People just south of the border but with strong ties to Denmark found themselves in a terrible situation, when they were forced to serve in Hilter's Wehrmacht.
When WW2 broke out it was clear that had the Danish forces opposed the oncoming Nazi's the result would not have changed by many hours. Years of disarmameant and pacifism had left the country completely unable to defend itself. Parts of the army and airforce were instead ordered to Sweden, where they could be kept in readiness, if and when they were some day needed.
As you mention JRT, parts of the navy simply sailed for allied port.
The fact that Denmark was occupied yet not occupied in the traditional manner, gave us the chance to save many lives, amongst these some 6 or 7000 jews who were smuggled into sweden, usually crossing the Øresund channel in small boats.
We have to some extent felt that not putting up a fight on April 9th 1940 was disgraceful, but the Norwegians who did go into combat when they were invaded, did not have the time and the chance to do much to save their jews, and I believe that while we feel bad about not taking up the fight, the Norwegians feel sad for not being able to save their jews. It seems like the choice was between bad and bad.
Most interestingly, the Prime Minister of this country at the time was Erik Scavenius, the diplomat who had kept us out of WW1.
Recent historical research indicate the the King; HRH Christian X, begged Scavenius to form a coalition government to save the country and to attempt to steer clear of the worst consequences of the war. Scavenius was very reluctant to do so, because he knew that he would be judged very harshly by history, for implementing such policies. In fact no-one in Danish politics at the time wanted to head such a government, but In the end he accepted the task and by doing so knew that he would become a very unpopular and hated man.
Indeed, in 1945, he was a persona non-grata, even with those circles that had implored him to head the government during the worst possible circumstances.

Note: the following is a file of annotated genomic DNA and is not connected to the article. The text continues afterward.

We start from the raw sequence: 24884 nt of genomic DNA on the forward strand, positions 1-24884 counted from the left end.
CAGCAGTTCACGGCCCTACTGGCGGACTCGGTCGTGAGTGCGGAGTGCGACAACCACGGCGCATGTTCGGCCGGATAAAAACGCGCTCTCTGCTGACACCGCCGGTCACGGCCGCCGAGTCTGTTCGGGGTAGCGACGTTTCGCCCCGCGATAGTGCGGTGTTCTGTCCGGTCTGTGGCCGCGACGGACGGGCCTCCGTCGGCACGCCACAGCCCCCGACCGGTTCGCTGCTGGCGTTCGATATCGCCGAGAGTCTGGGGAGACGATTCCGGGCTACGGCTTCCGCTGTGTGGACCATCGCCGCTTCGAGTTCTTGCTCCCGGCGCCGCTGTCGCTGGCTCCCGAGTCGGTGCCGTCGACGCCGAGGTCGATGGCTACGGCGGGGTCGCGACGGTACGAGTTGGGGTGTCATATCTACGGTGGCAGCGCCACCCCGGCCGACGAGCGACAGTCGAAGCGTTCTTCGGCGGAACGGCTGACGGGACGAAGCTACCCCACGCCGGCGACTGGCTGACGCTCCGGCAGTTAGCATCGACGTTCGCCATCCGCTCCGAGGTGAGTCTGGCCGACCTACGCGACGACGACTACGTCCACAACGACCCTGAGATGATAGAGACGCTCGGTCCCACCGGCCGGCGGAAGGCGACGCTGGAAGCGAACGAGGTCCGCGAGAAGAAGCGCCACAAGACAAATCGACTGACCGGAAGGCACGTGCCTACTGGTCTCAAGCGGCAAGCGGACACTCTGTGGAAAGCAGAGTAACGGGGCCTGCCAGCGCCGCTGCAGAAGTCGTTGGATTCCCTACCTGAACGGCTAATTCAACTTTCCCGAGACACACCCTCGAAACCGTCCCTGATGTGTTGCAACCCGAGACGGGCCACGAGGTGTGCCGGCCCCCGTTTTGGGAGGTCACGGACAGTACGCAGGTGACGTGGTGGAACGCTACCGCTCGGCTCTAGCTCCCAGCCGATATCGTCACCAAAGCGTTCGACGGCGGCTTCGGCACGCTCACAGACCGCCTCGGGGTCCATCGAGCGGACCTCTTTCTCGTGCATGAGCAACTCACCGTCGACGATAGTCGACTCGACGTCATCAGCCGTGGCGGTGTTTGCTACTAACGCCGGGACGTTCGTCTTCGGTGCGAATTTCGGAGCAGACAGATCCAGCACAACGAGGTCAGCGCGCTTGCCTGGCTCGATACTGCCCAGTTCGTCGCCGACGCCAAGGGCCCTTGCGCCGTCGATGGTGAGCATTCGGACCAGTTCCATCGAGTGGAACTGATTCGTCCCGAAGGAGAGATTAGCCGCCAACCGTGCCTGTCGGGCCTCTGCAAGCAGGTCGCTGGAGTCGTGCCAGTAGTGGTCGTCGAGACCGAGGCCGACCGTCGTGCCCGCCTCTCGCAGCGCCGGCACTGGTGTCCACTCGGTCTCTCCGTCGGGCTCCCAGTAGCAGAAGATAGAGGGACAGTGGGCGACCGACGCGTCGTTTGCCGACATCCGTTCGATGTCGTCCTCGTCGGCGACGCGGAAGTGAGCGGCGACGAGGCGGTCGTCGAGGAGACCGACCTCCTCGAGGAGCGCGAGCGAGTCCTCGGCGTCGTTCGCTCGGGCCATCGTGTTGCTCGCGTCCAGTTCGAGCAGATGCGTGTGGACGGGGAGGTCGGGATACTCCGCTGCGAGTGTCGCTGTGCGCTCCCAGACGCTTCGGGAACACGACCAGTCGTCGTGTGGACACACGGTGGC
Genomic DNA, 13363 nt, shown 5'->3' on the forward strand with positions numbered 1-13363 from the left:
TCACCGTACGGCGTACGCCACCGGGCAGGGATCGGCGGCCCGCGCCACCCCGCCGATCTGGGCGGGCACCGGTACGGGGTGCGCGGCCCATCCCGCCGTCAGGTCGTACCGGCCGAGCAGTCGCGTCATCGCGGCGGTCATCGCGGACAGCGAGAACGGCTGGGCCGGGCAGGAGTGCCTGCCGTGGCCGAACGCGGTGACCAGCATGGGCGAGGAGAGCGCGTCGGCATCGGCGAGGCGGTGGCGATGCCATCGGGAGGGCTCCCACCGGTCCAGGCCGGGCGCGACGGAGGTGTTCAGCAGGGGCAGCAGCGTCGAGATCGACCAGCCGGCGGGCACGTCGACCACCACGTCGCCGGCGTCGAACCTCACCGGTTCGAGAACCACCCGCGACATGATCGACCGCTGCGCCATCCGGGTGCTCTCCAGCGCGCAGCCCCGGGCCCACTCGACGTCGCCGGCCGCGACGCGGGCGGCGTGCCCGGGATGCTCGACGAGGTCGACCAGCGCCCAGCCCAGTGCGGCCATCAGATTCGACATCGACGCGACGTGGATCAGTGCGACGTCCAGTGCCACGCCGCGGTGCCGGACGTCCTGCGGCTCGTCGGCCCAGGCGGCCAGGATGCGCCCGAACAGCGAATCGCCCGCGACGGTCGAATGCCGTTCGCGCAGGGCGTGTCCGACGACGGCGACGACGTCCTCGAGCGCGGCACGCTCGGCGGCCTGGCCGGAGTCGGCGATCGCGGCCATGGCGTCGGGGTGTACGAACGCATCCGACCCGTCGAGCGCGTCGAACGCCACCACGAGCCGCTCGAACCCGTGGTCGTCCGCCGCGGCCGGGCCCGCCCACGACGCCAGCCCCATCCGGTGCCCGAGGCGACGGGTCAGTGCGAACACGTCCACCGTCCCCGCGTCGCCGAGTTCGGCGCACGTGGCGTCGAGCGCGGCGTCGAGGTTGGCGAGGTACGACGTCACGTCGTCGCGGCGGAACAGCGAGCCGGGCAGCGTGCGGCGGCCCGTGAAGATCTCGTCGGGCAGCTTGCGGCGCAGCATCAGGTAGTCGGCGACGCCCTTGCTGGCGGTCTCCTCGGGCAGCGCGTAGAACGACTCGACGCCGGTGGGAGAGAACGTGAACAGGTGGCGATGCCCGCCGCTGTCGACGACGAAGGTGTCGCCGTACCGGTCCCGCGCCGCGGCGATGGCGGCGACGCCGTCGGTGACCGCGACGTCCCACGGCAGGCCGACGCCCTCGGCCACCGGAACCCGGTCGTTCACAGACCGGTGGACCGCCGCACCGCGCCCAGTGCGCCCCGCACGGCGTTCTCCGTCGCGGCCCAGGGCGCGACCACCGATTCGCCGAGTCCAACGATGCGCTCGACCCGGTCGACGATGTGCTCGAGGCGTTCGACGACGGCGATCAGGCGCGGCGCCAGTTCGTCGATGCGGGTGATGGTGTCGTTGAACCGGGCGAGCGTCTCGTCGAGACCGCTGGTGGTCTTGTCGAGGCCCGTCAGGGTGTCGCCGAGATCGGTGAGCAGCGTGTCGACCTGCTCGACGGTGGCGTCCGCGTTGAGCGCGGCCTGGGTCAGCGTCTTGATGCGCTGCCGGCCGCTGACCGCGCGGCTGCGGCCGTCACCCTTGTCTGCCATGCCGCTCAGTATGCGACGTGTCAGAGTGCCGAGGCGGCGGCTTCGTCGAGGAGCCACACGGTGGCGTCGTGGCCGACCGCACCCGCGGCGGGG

Some 60 years on I can't help but respect the man for his courage to once again conduct "real-politk". Without the benefit of 20-20 perfect hind-sight, the times must have been extremely worrying. The ghost of ´64 still weighing heavily on everyones' minds.
When the policy of cooperation finally broke down in 1943, general strikes and civil disobedience being the order of the day, the
Danish police force was arrested by the occupying forces, and resistance was finally offcial. What a turn in policy; from the
authorities encouraging Danes to join the Wehrmacht in 1939 and early 1940 (no doubt to appease), to officially sanctioning resistance three years later.
As a cynic I would say that by 1943 it was beginning to look like the allied might win the war after all, especially with the U.S.
becoming involved. But then again, with 20-20 hind-sight it is always easier to be critical. In early 1940 with only England in his way, Hitler looked unstoppable.
Certainly on May 4th, when the message of the Nazi forces' surrender in Holland, Belgium and Denmark was announced (everyone listned to BBC on illegal radios), the number of people involved with resistance in this country grew tremendously overnight!
As far as I know, no Danes fought in the Battle of Britain (three cheers, I'm finally on-topic) but some served in Bomber and Fighter Command and other arms such as SOE during the war. With the number of national TV-channels growing, I hope that someone will finally assemble and publish footage, interviews and other relevant material, so we can finally have a comprehensive account of the "5 accursed years" as they are known to us.
There are so many events worth remembering, from sabotage of production facilities and the training of Danish saboteurs by SOE, to the raid by Mosquito's on the Gestapo Headquartes in Central Copenhagen.
As you can see from reading this short bio
on Scavenius, we are still debating the war years, and I might add, also the aftermath which was known as "retsopgøret"; an attempt to identify and to deal with the collaborators.